Dissenting Opinion

The dissent began: "In Coalition for Adequacy & Fairness in School Funding, Inc. v. Chiles, 680 So. 2d 400, 402 (Fla. 1996), the plaintiffs filed a complaint seeking declaratory relief challenging the funding of the state school system of K-12 education. They alleged that the funding and policies adopted by the legislature did not meet the requirements of article IX, section 1 of the Florida Constitution. They asked the trial court to declare that an adequate education was a fundamental right under the Constitution and that the state had failed to make adequate provision for a uniform system of free public schools as provided for in the Constitution. The trial court dismissed the complaint with prejudice finding that, to grant relief, it would have to usurp or intrude upon the appropriation power exclusively reserved to the legislature. The trial court also found that the complaint presented a non-justiciable political question. Id. On appeal, the Florida Supreme Court affirmed the trial court’s dismissal. Id. at 402, 408."

Later, the dissent stated:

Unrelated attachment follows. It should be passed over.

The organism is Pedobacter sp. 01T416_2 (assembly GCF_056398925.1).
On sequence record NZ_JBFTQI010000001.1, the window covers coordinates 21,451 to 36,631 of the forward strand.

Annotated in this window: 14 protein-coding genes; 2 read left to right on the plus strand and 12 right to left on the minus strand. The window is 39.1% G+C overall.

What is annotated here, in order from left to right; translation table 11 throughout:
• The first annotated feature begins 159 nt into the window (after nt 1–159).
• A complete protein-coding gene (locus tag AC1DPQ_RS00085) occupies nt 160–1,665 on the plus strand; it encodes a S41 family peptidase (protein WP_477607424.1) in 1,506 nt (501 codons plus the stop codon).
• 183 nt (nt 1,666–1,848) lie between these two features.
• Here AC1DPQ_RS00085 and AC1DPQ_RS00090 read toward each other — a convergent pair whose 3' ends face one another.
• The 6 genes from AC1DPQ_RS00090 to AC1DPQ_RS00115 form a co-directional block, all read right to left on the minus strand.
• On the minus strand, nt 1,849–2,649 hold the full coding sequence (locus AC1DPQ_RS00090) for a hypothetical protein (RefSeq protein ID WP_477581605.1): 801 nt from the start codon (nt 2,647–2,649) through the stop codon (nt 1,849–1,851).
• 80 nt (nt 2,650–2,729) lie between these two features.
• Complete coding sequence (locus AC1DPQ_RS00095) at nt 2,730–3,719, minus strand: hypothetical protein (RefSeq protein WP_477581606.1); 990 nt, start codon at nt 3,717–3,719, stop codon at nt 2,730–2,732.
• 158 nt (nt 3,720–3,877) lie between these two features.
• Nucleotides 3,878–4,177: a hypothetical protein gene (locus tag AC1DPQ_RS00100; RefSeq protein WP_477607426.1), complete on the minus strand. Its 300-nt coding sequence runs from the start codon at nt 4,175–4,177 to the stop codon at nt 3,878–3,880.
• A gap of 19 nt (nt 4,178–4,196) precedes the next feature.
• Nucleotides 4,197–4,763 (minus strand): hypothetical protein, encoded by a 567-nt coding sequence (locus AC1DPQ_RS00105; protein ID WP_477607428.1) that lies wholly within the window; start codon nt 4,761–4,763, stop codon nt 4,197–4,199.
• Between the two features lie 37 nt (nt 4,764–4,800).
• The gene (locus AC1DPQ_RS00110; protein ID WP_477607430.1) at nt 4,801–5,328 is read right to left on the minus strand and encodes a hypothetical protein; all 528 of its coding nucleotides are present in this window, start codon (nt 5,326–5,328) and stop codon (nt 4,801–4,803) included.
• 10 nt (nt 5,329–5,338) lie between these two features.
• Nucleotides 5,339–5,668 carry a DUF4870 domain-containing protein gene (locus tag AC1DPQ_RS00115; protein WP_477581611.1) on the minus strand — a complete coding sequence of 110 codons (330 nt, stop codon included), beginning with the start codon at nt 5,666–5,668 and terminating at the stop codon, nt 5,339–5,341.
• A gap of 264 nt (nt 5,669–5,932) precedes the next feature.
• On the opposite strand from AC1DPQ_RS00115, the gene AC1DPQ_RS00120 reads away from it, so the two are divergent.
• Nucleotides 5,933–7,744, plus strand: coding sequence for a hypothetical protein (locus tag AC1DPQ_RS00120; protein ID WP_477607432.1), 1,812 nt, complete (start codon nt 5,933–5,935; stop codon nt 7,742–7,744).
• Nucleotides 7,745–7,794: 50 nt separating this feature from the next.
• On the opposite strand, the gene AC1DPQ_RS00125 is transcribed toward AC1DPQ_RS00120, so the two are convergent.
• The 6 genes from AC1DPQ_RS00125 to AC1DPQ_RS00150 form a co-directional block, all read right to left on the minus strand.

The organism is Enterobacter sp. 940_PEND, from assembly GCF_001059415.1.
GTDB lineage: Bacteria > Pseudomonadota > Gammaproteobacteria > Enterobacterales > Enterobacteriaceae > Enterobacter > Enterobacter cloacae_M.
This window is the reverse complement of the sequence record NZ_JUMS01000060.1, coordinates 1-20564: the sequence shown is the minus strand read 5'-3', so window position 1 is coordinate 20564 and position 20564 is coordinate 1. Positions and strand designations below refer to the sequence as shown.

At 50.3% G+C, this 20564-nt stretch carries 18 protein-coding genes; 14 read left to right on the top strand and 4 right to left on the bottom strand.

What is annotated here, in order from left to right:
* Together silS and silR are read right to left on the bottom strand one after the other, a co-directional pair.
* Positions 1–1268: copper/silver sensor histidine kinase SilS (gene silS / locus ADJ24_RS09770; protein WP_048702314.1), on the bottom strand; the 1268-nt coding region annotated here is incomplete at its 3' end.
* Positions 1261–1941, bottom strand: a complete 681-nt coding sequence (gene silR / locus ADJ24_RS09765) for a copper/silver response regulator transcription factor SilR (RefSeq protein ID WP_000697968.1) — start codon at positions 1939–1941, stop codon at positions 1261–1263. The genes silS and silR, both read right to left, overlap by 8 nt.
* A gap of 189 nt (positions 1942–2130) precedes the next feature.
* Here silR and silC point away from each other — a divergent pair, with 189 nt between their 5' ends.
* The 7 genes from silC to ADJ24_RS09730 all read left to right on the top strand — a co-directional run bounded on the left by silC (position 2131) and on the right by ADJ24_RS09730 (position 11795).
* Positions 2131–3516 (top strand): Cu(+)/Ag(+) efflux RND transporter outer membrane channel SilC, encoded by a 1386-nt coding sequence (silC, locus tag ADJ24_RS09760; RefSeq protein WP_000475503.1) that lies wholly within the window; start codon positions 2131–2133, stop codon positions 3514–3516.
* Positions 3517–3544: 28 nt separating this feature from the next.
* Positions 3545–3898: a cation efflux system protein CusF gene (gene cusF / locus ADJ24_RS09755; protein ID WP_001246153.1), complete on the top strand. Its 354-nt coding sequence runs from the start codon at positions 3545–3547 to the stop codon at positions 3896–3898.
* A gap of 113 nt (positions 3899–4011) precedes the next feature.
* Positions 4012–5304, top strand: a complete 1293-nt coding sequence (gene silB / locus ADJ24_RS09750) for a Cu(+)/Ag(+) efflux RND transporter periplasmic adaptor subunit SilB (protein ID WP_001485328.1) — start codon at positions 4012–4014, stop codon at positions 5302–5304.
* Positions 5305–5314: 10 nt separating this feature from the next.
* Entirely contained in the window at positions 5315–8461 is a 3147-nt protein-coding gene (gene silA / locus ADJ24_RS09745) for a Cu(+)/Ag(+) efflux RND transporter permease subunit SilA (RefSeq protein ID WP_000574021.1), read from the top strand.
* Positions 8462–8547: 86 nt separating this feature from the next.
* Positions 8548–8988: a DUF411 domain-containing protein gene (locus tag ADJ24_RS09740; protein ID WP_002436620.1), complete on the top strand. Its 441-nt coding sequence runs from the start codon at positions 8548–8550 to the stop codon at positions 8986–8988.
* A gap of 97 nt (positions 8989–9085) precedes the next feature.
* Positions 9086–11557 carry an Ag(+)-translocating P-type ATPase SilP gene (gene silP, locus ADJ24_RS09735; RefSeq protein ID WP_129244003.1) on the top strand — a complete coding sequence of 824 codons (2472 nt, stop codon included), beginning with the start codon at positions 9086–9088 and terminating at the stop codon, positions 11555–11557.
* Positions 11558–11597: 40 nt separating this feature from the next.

Further, the respondents seek a declaration that would mandate a change in educational policy consistent with their policy views. In their amended complaint, they allege that the state’s current accountability policy is an obstacle to obtaining a high quality education. Education policy matters such as the state’s accountability policies involve thousands of interested persons, including parents, teachers, administrators, and locally elected officials. As in matters of appropriations, under our constitution’s strict separation of powers, only the legislature is properly equipped to balance the competing interests involved in education debates, in addition to other vitally important issues such as criminal justice, health care, economic and environmental regulation, and other matters. Thus, it is solely in the legislative branch that the constitutional values of an “efficient, safe, secure and high quality” school system can be constitutionally defined and implemented. In other words, this question is quintessentially political and thus not justiciable, and the writ of prohibition must issue as the trial court did not have jurisdiction to consider this question.....See generally, The Fla. Senate v. Fla. Public Employees Council 79, 784 So. 2d 404 (Fla. 2001). In Florida Senate, the court recognized that the judiciary has no power to encroach on the legislative process and stated that it is the “final product” of legislation that is subject to judicial review. Id. at 408. Here, however, the respondents seek a declaratory judgment to order the legislature to make policy and appropriation changes in futuro. Thus, while the respondents purport to challenge present appropriations and policies, their prayer for relief seeks to order the legislature to enact policies and increase appropriations, and such relief cannot be granted without interfering in internal legislative affairs, by necessity.